Every summer we go camping and spend days, weeks and even months outside playing in nature. And every summer my girls and their friends build outdoor habitats for the magical, mysterious creatures known as fairies.
We encourage magic and mystery with the kids while they are in their natural surroundings. Imaginative play through constructing outdoor fairy houses from natural materials such as bark, sticks, stones, flowers, grasses, acorns and pine cones; along with small pieces of trash they find around the camp site like bottle caps, broken sunglasses, pieces of plastic. We use this collection time to have conversations with our mini architects to talk about preserving nature and not littering. We talk about how harmful it is to birds and water life when people don’t properly dispose of their garbage.
When building a fairy house think about all of the possibilities: such as creating a pebble path, making a fence out of sticks, a walnut-shell bathtub, leaf hammock, a bark bed or a stone table.
You can do this in your own back yard, at a playground or even in a container filled with dirt on a balcony of an apartment. You need only to get outside, take a walk, carry a bag or a bucket and collect things. Bring back the found goodies to the place you will construct and begin the process to create a welcoming home for fairies.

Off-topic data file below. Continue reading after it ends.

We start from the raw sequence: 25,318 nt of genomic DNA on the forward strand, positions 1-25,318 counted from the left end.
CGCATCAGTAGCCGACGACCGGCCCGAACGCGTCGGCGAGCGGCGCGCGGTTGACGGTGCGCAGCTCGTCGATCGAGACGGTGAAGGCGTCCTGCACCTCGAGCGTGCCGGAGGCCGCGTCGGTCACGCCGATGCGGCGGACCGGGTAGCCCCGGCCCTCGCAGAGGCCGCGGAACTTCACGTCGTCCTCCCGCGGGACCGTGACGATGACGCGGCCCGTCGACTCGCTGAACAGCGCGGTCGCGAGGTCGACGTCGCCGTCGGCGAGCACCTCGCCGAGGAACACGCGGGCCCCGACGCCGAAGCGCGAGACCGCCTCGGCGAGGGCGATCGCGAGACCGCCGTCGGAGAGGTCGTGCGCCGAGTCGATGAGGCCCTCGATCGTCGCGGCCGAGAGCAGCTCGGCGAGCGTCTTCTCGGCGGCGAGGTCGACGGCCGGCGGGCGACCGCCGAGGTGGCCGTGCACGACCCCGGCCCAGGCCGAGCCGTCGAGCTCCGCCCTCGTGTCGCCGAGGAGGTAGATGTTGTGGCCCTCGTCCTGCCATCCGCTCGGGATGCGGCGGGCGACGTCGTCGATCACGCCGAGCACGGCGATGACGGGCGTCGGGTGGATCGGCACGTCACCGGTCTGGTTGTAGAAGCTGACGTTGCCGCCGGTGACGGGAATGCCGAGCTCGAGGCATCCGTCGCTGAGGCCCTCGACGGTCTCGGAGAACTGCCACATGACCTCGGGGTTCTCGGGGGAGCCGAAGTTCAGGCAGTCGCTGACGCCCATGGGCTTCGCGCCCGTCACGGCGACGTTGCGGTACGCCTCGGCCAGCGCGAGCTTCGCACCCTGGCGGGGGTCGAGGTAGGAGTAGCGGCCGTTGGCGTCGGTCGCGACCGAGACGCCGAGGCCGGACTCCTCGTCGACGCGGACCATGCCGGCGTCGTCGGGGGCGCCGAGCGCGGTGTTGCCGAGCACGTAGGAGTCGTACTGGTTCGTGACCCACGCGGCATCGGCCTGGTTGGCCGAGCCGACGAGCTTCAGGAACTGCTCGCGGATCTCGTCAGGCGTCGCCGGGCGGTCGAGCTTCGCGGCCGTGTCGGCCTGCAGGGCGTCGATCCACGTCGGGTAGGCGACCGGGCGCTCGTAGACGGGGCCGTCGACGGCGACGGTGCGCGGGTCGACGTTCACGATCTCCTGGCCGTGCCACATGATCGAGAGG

Want more ideas? Check out these books – they are some of our favorites:
Get out to a nearby trail, wherever you are, and get a hike in this weekend. National Trails Day events will take place in every state across the country and will include hikes, biking and horseback rides, paddling trips, birdwatching, geocaching, gear demonstrations, stewardship projects and more. If you are interested in leading or organizing an event, click on the host materials tab to the left for host guides and prep materials.
We are looking at temps of 115 degrees today so that means heading north where is is easily 25 to 30 degrees cooler. No Excuses!
Getting kids outside and teaching them about insects is an important part of childhood. Encourage kids to not be afraid of bugs. Exploring safe creatures such as the Pill Bug or Rollie Pollie‘s as most kids call them is a great way to start young explorers off with insects. Kids can learn about the stages of a bugs life from egg to adult. They can also do a bit of research at their local library after a day of outdoor play and learn that Pill bugs are actually not insects, they are crustaceans. They are related to shrimp and crayfish, breathe with gills, and need humidity or moisture to survive.
Insect habitats teach kids so many life lessons. Ants demonstrate the importance of working together. Praying mantids teach children about the food chain. Butterflies exhibit the beauty of metamorphosis bot to mention lessons in biomimicry. Bugs and insects make ideal pets for children who cannot own larger domesticated animals due to allergies, housing restrictions, or family finances. There are many prefabricated habitats available in the marketplace, but parents and children can also build their own. Check out this bug mansion:
With this knowledge they could build a Rollie Pollie habitat to study and observe these creatures.
Share nature with kids while they are young and you will create, in them, a life long love of the outdoors. This is important to cultivate future scientists, conservators and explorers along with naturalists and artists inspired by nature.